Mount St. Helens, Mount Rainier and Mount Hood are all major volcanoes that lie along the infamous “Ring of Fire” that runs down the west coast of the United States, and all of the seismic activity that has been taking place in the region has many concerned about what may happen next. Earlier this month, I wrote about how 45 earthquakes of magnitude 2.5 or greater hit Alaska in just one 24 hour period. This week, it is volcanic activity that is raising concerns. The earthquake swarms at Mount St. Helens are making headlines all over the globe, and on Tuesday two major volcanoes in Alaska suddenly erupted on the exact same day…
Small magnitude earthquake rates have been steadily increasing since March, reaching nearly 40 per week.
5 May 2016 – (Excerpts from USGS website) – Over the last 8 weeks, there have been over 130 earthquakes formally located by the Pacific Northwest Seismic Network and many more earthquakes too small to be located. The earthquakes have low magnitudes of 0.5 or less; the largest a magnitude 1.3. These earthquakes are too small to be felt at the surface.
– Magma rising in Mount St. Helens volcano, says USGS (Ice Age Now, May 15, 2014):
No sign of impending eruption – Crater Glacier growing rapidly
“The magma reservoir beneath Mount St. Helens has been slowly re-pressurizing since 2008,” the U.S. Geological Survey said in a statement on April 30, 2014. “It is likely that re-pressurization is caused by (the) arrival of a small amount of additional magma 4 to 8 km (2.5 to 5 miles) beneath the surface.”
The USGS said this is to be expected with an active volcano and does not indicate “the volcano is likely to erupt anytime soon.”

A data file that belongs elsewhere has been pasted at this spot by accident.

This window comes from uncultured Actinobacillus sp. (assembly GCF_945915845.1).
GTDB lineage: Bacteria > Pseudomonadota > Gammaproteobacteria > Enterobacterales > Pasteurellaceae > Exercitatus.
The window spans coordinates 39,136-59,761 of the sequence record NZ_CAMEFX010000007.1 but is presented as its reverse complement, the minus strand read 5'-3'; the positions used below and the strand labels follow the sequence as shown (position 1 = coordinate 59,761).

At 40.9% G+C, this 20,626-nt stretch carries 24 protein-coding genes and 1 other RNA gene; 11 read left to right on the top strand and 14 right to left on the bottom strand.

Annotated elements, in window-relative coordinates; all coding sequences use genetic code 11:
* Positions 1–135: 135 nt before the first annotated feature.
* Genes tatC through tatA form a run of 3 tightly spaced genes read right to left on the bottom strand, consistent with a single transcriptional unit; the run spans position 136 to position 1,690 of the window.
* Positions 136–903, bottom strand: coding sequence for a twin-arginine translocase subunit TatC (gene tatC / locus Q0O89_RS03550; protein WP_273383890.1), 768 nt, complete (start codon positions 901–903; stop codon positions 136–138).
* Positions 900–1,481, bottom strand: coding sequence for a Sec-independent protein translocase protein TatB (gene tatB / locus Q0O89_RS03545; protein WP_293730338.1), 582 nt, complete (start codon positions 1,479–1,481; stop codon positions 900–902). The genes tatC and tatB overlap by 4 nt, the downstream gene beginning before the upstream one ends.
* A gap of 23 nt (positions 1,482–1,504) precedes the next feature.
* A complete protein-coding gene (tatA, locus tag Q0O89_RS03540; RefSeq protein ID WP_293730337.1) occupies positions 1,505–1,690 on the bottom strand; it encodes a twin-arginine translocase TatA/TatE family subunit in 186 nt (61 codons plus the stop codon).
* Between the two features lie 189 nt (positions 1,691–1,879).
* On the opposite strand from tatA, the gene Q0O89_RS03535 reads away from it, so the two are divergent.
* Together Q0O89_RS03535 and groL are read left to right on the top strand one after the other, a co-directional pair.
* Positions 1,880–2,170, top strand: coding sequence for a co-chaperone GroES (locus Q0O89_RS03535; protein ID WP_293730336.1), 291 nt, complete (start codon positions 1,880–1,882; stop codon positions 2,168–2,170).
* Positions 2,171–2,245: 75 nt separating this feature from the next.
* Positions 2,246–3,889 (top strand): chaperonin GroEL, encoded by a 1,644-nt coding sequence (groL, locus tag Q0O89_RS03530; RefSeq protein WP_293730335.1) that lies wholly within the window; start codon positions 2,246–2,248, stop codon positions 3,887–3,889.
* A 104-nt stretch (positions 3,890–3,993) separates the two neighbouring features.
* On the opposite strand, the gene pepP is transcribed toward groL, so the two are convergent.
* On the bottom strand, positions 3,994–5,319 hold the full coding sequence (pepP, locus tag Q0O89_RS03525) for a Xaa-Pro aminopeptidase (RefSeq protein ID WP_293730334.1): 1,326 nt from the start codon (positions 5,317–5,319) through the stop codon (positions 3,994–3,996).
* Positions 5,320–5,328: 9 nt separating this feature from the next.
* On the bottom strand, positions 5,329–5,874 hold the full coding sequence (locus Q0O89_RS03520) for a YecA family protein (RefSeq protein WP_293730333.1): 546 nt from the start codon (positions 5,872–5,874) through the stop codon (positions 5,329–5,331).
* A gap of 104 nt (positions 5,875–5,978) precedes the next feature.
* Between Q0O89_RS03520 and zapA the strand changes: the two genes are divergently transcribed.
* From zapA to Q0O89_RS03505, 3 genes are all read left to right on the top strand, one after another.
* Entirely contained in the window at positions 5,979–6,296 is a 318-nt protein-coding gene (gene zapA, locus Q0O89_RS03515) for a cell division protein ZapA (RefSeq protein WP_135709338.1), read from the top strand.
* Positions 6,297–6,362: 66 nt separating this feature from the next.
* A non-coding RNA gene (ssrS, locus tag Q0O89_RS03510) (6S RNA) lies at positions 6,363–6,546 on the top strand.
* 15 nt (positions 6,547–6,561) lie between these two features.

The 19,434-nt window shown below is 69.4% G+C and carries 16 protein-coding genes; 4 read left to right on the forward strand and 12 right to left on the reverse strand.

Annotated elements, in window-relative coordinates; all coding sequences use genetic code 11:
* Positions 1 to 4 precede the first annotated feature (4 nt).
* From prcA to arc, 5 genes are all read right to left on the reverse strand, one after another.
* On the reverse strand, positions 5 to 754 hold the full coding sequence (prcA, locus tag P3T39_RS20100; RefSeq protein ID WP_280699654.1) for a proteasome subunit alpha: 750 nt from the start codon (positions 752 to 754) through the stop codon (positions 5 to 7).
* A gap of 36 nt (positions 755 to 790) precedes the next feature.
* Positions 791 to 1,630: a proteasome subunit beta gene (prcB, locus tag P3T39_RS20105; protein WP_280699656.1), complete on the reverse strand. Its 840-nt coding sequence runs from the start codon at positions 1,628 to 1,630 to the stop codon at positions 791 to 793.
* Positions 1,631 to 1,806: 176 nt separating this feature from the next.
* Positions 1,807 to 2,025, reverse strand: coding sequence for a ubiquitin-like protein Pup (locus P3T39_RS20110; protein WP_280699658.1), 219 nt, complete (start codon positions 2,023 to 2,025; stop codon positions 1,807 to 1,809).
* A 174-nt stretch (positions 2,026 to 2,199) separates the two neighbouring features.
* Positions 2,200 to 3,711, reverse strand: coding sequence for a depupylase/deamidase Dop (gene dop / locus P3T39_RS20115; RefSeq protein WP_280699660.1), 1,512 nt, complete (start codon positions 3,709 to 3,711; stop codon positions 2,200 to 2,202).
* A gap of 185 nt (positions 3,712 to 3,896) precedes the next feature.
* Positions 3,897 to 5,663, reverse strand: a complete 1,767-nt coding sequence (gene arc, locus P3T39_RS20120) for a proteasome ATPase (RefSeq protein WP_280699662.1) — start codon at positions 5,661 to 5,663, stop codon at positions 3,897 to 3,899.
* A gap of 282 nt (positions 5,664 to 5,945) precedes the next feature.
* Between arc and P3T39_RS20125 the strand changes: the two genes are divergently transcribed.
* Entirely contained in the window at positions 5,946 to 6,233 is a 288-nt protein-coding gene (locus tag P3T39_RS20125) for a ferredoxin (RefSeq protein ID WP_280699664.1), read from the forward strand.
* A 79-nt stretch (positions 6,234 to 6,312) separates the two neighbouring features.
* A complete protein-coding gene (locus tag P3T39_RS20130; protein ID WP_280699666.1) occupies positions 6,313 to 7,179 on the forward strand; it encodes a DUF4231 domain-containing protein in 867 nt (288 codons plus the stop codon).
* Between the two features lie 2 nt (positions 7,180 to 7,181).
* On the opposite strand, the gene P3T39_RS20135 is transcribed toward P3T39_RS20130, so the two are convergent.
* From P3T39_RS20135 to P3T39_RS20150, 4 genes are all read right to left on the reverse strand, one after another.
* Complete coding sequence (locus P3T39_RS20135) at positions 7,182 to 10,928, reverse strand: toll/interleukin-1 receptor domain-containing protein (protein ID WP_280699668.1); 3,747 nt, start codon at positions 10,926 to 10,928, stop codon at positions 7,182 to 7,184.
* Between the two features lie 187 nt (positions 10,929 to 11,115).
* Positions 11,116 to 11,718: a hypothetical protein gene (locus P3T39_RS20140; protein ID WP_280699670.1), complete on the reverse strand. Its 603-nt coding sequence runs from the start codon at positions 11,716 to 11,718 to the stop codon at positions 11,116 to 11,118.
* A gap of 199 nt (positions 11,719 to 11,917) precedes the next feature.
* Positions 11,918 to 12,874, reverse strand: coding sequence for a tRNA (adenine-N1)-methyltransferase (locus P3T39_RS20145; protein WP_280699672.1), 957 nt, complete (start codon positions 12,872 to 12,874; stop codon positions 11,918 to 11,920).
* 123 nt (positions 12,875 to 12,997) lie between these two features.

When Mount St. Helens, a volcano in Washington State, erupted on May 18, 1980, it crushed entire forests and altered local river systems.
What this article doesn’t mention
What this article doesn’t mention, is that that eruption also melted the glaciers at the top of the mountain sending a deadly slurry of ice, mud, huge trees, bulldozers, and anything else in the way, in a mad rush down the Toutle River.
At the time of the 1980 eruption, 11 named glaciers radiated down the flanks of the volcano along with two small unnamed glaciers and numerous perennial snowfields, according to the USGS. The largest glaciers extended about 2.5 (1.5 mi) from the ice-filled summit crater. The cataclysmic landslide and eruption removed about 70% of the glacier mass.
Pressure is building on the north American plate beyond the rocky mountain continental divide. As far north as the Cascadia range in the Pacific Northwest, south east to Yellowstone, then further south east to Georgia, up north to Montreal / New York …
The threat of a new madrid earthquake , in my opinion, goes up ANOTHER notch, with the signs of more activity in the north east, extending along the faults down to Arkansas.